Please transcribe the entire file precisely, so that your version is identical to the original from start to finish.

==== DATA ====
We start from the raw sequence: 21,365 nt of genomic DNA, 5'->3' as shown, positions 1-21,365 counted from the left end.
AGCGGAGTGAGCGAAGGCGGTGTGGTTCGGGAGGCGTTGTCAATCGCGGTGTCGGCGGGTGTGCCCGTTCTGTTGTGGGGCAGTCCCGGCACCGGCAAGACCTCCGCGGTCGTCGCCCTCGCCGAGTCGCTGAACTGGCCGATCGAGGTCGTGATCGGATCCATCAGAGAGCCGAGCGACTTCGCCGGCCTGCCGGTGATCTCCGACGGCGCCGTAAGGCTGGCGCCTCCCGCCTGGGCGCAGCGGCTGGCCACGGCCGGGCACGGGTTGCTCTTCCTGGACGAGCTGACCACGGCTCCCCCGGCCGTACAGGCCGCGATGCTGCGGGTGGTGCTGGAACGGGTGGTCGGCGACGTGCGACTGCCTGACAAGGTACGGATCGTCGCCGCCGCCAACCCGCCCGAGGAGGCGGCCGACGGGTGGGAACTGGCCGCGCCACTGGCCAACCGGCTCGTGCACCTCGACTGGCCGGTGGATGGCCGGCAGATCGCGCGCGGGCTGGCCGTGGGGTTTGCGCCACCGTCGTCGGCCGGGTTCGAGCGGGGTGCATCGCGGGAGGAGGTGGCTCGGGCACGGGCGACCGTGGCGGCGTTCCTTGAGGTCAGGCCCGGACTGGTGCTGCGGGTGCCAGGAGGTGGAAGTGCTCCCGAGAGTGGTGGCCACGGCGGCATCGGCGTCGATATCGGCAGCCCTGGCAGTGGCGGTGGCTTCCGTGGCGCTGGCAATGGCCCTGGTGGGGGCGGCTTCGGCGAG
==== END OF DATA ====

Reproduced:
We start from the raw sequence: 21,365 nt of genomic DNA, 5'->3' as shown, positions 1-21,365 counted from the left end.
AGCGGAGTGAGCGAAGGCGGTGTGGTTCGGGAGGCGTTGTCAATCGCGGTGTCGGCGGGTGTGCCCGTTCTGTTGTGGGGCAGTCCCGGCACCGGCAAGACCTCCGCGGTCGTCGCCCTCGCCGAGTCGCTGAACTGGCCGATCGAGGTCGTGATCGGATCCATCAGAGAGCCGAGCGACTTCGCCGGCCTGCCGGTGATCTCCGACGGCGCCGTAAGGCTGGCGCCTCCCGCCTGGGCGCAGCGGCTGGCCACGGCCGGGCACGGGTTGCTCTTCCTGGACGAGCTGACCACGGCTCCCCCGGCCGTACAGGCCGCGATGCTGCGGGTGGTGCTGGAACGGGTGGTCGGCGACGTGCGACTGCCTGACAAGGTACGGATCGTCGCCGCCGCCAACCCGCCCGAGGAGGCGGCCGACGGGTGGGAACTGGCCGCGCCACTGGCCAACCGGCTCGTGCACCTCGACTGGCCGGTGGATGGCCGGCAGATCGCGCGCGGGCTGGCCGTGGGGTTTGCGCCACCGTCGTCGGCCGGGTTCGAGCGGGGTGCATCGCGGGAGGAGGTGGCTCGGGCACGGGCGACCGTGGCGGCGTTCCTTGAGGTCAGGCCCGGACTGGTGCTGCGGGTGCCAGGAGGTGGAAGTGCTCCCGAGAGTGGTGGCCACGGCGGCATCGGCGTCGATATCGGCAGCCCTGGCAGTGGCGGTGGCTTCCGTGGCGCTGGCAATGGCCCTGGTGGGGGCGGCTTCGGCGAG